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One of the great things about being a Democratic politician is that you can use pretty much any cool rock and roll song without fear of being bitch-slapped by the artist. Most recently REM followed in the great tradition of progressive musicians telling the Right to cut it out.  No, they said to Fox News, you cannot use "Losing My Religion" to mock the Democrats, even if the Dems seemed to have lost their bearings for a brief moment during the DNC.

So Bill Clinton practically owns "Don't Stop Thinking About Tomorrow," I am certain with the blessing of Fleetwood Mac.  And the party had no reservations about using Tom Petty's "Won't Back Down," when the President walked onstage to hug Bill Wednesday night.  But for me, the music highlight of the convention was cranking up Bruce's "We Take Care of Our Own" after the President's fierce acceptance address Thursday night.  I was lucky enough to see Bruce at Wrigley Field last night, and his performance inspired this diary.

I lucked into seats, at face value no less, yesterday when I read on Facebook that they were releasing more seats because they had finished setting up the stage. I called and twelve hours later my wife and I were seated a line drive away from the stage, just inside Waveland Avenue.  About the fourth song in, Bruce performed "We Take Care of Our Own," my favorite song off of Wrecking Ball. I couldn't help but think about the night before and about how that song perfectly captured the spirit of the convention and the essence of what both Clinton and the President were describing as the difference between the two parties.

It should be no surprise that Bruce wrote a song like this.  He's been wearing his politics on his sleeve for some time now.  Read David Remnick's encyclopedic profile of Bruce from New Yorker earlier this summer, and to catch up on Bruce's political evolution in case you hadn't noticed.  To drive the rock and progressive politics home even better, though, Bruce trotted out two guests last night:  Eddie Vedder and Tom Morello.  Unlike Paul Ryan, I had not been a big fan of Rage against the Machine. I liked them, just not a big fan.  After Tom joined Bruce for "Ghost of Tom Joad," though, I am now a HUGE fan of Tom Morello's, who blessed the song (and the audience) with a tremendously moving guitar solo.

My mind went back to Mr. Ryan and his tortured relationship with his favorite band.  First I was baffled as to how Paul Ryan can even begin to reconcile his musical tastes with his politics.  I mean Rage is nothing if not a political band.  I do not think you can separate the music from the message and yet Ryan professes love for them.  And I don't think he'd be moronic enough to lie about that.  Especially since the band publicly rejected his affection as soon as it was known.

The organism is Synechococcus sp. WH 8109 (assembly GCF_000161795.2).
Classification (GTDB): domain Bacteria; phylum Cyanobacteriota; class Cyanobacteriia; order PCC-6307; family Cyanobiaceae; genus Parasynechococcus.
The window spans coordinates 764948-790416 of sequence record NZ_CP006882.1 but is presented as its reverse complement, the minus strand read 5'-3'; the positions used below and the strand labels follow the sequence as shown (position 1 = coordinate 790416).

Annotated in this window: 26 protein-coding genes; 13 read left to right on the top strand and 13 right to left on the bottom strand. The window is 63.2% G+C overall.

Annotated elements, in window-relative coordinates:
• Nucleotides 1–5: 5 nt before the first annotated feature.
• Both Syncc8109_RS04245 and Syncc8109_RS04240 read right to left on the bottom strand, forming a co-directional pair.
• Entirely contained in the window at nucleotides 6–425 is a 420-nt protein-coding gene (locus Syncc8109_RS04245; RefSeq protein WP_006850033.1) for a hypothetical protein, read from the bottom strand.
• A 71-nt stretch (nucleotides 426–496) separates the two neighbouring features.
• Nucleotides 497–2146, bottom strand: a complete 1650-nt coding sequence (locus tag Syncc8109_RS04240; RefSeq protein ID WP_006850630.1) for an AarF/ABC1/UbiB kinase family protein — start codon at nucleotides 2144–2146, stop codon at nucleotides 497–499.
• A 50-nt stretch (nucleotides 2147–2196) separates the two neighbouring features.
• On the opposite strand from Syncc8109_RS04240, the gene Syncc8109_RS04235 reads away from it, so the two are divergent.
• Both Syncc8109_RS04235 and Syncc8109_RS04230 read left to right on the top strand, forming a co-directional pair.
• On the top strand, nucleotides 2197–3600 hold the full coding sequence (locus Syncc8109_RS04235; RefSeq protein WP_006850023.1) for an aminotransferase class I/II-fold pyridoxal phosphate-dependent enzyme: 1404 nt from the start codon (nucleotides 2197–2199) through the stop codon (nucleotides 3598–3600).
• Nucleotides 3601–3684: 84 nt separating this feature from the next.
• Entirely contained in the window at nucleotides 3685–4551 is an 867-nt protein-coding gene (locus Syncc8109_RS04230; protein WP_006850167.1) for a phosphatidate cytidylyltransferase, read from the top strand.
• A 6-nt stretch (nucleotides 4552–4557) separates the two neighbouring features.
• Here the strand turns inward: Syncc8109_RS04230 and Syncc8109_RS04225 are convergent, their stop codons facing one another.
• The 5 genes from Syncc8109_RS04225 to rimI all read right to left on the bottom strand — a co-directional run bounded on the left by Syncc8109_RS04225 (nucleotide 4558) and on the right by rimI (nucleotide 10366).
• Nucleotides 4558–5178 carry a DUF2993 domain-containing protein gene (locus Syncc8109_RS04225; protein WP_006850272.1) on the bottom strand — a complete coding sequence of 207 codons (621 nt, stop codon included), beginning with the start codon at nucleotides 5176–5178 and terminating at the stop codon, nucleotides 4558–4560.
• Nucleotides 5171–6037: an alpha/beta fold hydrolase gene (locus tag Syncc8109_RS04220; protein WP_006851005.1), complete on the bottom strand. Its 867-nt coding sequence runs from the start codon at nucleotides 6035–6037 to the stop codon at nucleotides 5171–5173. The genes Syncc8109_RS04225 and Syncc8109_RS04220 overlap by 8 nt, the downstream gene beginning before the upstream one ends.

The rest of the show was great, one of the best Springsteen shows of the twenty or so I've seen over the last 35 plus years. Read Greg Kot's review in the Chicago Tribune for details.  Greg captured the political flavor pretty well here:  

Though Springsteen made no overt political speeches or statements – the words “election,” “Occupy” or “1 percent” were notably missing in action – there was no mistaking the subtext of many of his songs. This was a night devoted to several potent ideas, notably the power of informed dissent, and the dignity and opportunity afforded by a day’s work. For Springsteen, the ability of men and women to roll up their sleeves and earn an honest wage is as sacred as any human right. He may be a rich rock star now, but he grew up in a blue-collar New Jersey family and was immersed in a community where everything had to be earned, sometimes at great personal cost.
 I had not been a fan of most of Wrecking Ball because I didn't agree with his choice of using Woody Guthrie, Pete Seeger, Irish Rovers inspired tunes to express the frustrations of today's working and middle class.  Notwithstanding Laura Clawson's beautifully written diary about the record, I still felt that the choice of basically Depression era styles to critique today's economic situation was misguided, better for a PhD thesis than a record trying to speak to the mass public.  After seeing many of the songs live, though, I'm a convert.  Nothing like giving a song a jolt of live Bruce energy to bring it alive and make it compelling and relevant.

But let's get back to the point of this.  How can conservatives separate the music from the message?  I posted a concert picture on Facebook during the show and a friend who had "liked" Mitt Romney commented that she always loved Bruce.  My question is "How?"  Of course, the cars and the girls and the road are universal, even speaking to the individualism of "building that" alone, but even early stuff like Rosalita and Born to Run are class based at their heart.  Bruce knows the gritty backgrounds of these characters (who he grew up with) and I can assure you they don't share Mitt's values or, for that matter, Paul Ryan's.  

I love it every time a rocker tells a Republican "Hey, you, get offa my song." If nothing else, it tells another young person that being Republican is not cool, and hopefully sets them up for a deeper understanding of that premise. I hope they would wonder, why is it that every rock performer I love keeps telling conservatives to get lost.  Unless of course you love Kid Rock, and then you've got bigger problems than bad politics.  

Bruce Springsteen Concert at Wrigley Field, September 7, 2012
Here's a flavor of the show (taken with my mediocre BlackBerry camera)

Originally posted to deanarms on Sat Sep 08, 2012 at 07:39 AM PDT.

Also republished by An Ear for Music.

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